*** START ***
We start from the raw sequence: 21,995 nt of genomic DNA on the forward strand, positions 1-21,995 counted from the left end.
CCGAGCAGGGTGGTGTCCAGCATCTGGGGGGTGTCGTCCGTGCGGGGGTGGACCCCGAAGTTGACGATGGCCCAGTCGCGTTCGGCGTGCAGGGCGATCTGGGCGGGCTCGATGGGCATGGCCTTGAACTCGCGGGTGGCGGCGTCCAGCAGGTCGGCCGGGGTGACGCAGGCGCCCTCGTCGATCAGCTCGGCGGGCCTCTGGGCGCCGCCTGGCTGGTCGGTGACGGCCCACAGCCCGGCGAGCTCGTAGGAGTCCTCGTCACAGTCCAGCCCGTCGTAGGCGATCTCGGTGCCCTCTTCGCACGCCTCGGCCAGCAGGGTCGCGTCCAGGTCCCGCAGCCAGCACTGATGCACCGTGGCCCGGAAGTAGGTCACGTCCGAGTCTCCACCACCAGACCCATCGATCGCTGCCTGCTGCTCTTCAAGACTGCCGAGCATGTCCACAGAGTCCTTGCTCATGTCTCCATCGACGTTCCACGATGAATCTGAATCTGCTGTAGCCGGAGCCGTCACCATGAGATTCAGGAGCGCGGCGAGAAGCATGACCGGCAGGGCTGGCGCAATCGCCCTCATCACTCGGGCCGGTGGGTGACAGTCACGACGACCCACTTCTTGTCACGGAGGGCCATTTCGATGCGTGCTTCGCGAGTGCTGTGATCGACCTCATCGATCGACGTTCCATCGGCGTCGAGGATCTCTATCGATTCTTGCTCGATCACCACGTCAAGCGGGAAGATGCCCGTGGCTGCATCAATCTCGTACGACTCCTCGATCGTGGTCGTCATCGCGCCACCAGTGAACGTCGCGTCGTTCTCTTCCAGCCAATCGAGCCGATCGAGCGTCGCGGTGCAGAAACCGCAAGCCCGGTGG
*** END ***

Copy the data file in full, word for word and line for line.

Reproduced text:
We start from the raw sequence: 21,995 nt of genomic DNA on the forward strand, positions 1-21,995 counted from the left end.
CCGAGCAGGGTGGTGTCCAGCATCTGGGGGGTGTCGTCCGTGCGGGGGTGGACCCCGAAGTTGACGATGGCCCAGTCGCGTTCGGCGTGCAGGGCGATCTGGGCGGGCTCGATGGGCATGGCCTTGAACTCGCGGGTGGCGGCGTCCAGCAGGTCGGCCGGGGTGACGCAGGCGCCCTCGTCGATCAGCTCGGCGGGCCTCTGGGCGCCGCCTGGCTGGTCGGTGACGGCCCACAGCCCGGCGAGCTCGTAGGAGTCCTCGTCACAGTCCAGCCCGTCGTAGGCGATCTCGGTGCCCTCTTCGCACGCCTCGGCCAGCAGGGTCGCGTCCAGGTCCCGCAGCCAGCACTGATGCACCGTGGCCCGGAAGTAGGTCACGTCCGAGTCTCCACCACCAGACCCATCGATCGCTGCCTGCTGCTCTTCAAGACTGCCGAGCATGTCCACAGAGTCCTTGCTCATGTCTCCATCGACGTTCCACGATGAATCTGAATCTGCTGTAGCCGGAGCCGTCACCATGAGATTCAGGAGCGCGGCGAGAAGCATGACCGGCAGGGCTGGCGCAATCGCCCTCATCACTCGGGCCGGTGGGTGACAGTCACGACGACCCACTTCTTGTCACGGAGGGCCATTTCGATGCGTGCTTCGCGAGTGCTGTGATCGACCTCATCGATCGACGTTCCATCGGCGTCGAGGATCTCTATCGATTCTTGCTCGATCACCACGTCAAGCGGGAAGATGCCCGTGGCTGCATCAATCTCGTACGACTCCTCGATCGTGGTCGTCATCGCGCCACCAGTGAACGTCGCGTCGTTCTCTTCCAGCCAATCGAGCCGATCGAGCGTCGCGGTGCAGAAACCGCAAGCCCGGTGG